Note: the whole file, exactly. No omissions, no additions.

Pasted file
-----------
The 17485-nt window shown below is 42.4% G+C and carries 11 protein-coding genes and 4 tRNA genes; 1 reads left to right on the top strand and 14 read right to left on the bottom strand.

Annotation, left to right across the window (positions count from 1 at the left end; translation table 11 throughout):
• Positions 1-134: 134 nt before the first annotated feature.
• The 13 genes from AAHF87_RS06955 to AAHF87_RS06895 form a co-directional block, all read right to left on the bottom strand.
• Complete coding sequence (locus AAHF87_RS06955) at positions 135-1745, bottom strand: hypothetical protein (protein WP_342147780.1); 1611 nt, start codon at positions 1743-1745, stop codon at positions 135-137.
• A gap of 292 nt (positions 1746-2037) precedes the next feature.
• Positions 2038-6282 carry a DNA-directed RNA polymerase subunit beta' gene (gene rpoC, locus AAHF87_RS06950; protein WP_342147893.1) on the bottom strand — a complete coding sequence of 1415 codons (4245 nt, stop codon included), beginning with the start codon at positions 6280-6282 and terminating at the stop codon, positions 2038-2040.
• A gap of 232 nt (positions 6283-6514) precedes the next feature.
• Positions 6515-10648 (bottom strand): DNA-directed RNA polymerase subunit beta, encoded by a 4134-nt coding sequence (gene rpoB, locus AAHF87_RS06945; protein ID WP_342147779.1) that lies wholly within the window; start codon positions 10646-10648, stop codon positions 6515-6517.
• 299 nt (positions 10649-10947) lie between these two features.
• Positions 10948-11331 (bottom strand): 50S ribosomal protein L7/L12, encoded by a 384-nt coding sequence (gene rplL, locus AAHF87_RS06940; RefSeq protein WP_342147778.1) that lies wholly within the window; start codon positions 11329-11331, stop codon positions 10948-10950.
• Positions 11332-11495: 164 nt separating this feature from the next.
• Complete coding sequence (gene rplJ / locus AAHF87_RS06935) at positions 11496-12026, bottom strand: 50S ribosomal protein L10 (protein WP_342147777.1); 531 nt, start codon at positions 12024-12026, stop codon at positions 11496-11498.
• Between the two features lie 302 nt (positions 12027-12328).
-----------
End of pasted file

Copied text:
The 17485-nt window shown below is 42.4% G+C and carries 11 protein-coding genes and 4 tRNA genes; 1 reads left to right on the top strand and 14 read right to left on the bottom strand.

Annotation, left to right across the window (positions count from 1 at the left end; translation table 11 throughout):
• Positions 1-134: 134 nt before the first annotated feature.
• The 13 genes from AAHF87_RS06955 to AAHF87_RS06895 form a co-directional block, all read right to left on the bottom strand.
• Complete coding sequence (locus AAHF87_RS06955) at positions 135-1745, bottom strand: hypothetical protein (protein WP_342147780.1); 1611 nt, start codon at positions 1743-1745, stop codon at positions 135-137.
• A gap of 292 nt (positions 1746-2037) precedes the next feature.
• Positions 2038-6282 carry a DNA-directed RNA polymerase subunit beta' gene (gene rpoC, locus AAHF87_RS06950; protein WP_342147893.1) on the bottom strand — a complete coding sequence of 1415 codons (4245 nt, stop codon included), beginning with the start codon at positions 6280-6282 and terminating at the stop codon, positions 2038-2040.
• A gap of 232 nt (positions 6283-6514) precedes the next feature.
• Positions 6515-10648 (bottom strand): DNA-directed RNA polymerase subunit beta, encoded by a 4134-nt coding sequence (gene rpoB, locus AAHF87_RS06945; protein ID WP_342147779.1) that lies wholly within the window; start codon positions 10646-10648, stop codon positions 6515-6517.
• 299 nt (positions 10649-10947) lie between these two features.
• Positions 10948-11331 (bottom strand): 50S ribosomal protein L7/L12, encoded by a 384-nt coding sequence (gene rplL, locus AAHF87_RS06940; RefSeq protein WP_342147778.1) that lies wholly within the window; start codon positions 11329-11331, stop codon positions 10948-10950.
• Positions 11332-11495: 164 nt separating this feature from the next.
• Complete coding sequence (gene rplJ / locus AAHF87_RS06935) at positions 11496-12026, bottom strand: 50S ribosomal protein L10 (protein WP_342147777.1); 531 nt, start codon at positions 12024-12026, stop codon at positions 11496-11498.
• Between the two features lie 302 nt (positions 12027-12328).